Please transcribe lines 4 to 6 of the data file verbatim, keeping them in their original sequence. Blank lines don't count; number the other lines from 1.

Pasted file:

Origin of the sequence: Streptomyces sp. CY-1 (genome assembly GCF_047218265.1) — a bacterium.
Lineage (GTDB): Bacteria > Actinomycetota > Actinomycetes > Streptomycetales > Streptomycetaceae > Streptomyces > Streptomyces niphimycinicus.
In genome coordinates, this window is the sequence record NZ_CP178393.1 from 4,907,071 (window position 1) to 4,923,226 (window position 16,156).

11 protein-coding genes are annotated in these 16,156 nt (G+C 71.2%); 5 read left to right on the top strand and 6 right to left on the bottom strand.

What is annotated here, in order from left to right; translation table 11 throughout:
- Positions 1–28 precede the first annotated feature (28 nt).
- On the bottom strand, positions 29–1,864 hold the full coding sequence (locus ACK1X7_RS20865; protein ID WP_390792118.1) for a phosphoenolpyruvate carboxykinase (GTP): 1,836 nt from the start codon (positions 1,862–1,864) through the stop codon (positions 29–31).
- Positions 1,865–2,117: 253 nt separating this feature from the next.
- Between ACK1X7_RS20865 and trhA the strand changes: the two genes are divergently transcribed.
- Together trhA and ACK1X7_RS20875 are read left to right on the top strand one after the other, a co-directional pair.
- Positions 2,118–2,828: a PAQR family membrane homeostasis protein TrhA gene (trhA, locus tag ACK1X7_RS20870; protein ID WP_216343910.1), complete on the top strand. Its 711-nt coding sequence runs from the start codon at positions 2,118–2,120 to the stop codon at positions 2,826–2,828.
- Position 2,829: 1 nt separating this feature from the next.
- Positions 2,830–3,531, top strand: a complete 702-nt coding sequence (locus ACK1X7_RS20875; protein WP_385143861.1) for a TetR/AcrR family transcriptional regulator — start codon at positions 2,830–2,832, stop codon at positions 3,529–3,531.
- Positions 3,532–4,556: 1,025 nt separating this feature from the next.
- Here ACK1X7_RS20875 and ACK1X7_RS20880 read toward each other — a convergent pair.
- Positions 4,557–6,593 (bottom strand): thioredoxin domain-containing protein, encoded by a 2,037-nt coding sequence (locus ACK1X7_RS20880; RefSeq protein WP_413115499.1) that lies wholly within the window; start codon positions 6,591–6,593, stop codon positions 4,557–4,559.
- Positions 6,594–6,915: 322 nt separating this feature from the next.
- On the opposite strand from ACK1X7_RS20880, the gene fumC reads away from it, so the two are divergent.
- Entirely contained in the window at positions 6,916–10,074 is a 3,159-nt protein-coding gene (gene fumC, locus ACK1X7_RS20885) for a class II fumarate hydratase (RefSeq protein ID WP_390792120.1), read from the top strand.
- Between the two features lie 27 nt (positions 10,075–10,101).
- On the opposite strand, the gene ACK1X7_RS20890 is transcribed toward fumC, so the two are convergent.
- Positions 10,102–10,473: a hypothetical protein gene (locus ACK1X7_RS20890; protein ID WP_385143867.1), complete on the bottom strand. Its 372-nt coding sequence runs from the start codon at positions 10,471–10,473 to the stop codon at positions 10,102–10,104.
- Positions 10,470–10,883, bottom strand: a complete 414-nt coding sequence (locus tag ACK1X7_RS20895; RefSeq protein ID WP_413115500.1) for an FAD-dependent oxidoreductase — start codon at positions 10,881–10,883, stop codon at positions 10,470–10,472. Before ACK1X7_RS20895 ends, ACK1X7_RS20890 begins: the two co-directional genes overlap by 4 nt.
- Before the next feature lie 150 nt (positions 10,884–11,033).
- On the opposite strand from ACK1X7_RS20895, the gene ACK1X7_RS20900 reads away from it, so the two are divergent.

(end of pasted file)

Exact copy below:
11 protein-coding genes are annotated in these 16,156 nt (G+C 71.2%); 5 read left to right on the top strand and 6 right to left on the bottom strand.

What is annotated here, in order from left to right; translation table 11 throughout:
- Positions 1–28 precede the first annotated feature (28 nt).